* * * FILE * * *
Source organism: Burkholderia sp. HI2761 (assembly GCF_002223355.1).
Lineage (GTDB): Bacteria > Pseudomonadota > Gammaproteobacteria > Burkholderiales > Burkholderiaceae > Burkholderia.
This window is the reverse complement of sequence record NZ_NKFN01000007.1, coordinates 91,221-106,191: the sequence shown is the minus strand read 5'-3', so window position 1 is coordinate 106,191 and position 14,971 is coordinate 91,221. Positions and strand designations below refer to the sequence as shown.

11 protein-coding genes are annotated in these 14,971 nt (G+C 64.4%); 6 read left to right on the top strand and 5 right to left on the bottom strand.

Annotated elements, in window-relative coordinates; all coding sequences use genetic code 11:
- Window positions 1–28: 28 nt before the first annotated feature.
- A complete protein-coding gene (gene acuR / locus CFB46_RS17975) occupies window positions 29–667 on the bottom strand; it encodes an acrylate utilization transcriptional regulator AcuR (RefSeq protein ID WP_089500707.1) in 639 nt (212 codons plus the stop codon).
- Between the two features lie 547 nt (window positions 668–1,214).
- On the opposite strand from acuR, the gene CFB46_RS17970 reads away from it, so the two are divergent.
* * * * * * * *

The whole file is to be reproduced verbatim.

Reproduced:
Source organism: Burkholderia sp. HI2761 (assembly GCF_002223355.1).
Lineage (GTDB): Bacteria > Pseudomonadota > Gammaproteobacteria > Burkholderiales > Burkholderiaceae > Burkholderia.
This window is the reverse complement of sequence record NZ_NKFN01000007.1, coordinates 91,221-106,191: the sequence shown is the minus strand read 5'-3', so window position 1 is coordinate 106,191 and position 14,971 is coordinate 91,221. Positions and strand designations below refer to the sequence as shown.

11 protein-coding genes are annotated in these 14,971 nt (G+C 64.4%); 6 read left to right on the top strand and 5 right to left on the bottom strand.

Annotated elements, in window-relative coordinates; all coding sequences use genetic code 11:
- Window positions 1–28: 28 nt before the first annotated feature.
- A complete protein-coding gene (gene acuR / locus CFB46_RS17975) occupies window positions 29–667 on the bottom strand; it encodes an acrylate utilization transcriptional regulator AcuR (RefSeq protein ID WP_089500707.1) in 639 nt (212 codons plus the stop codon).
- Between the two features lie 547 nt (window positions 668–1,214).
- On the opposite strand from acuR, the gene CFB46_RS17970 reads away from it, so the two are divergent.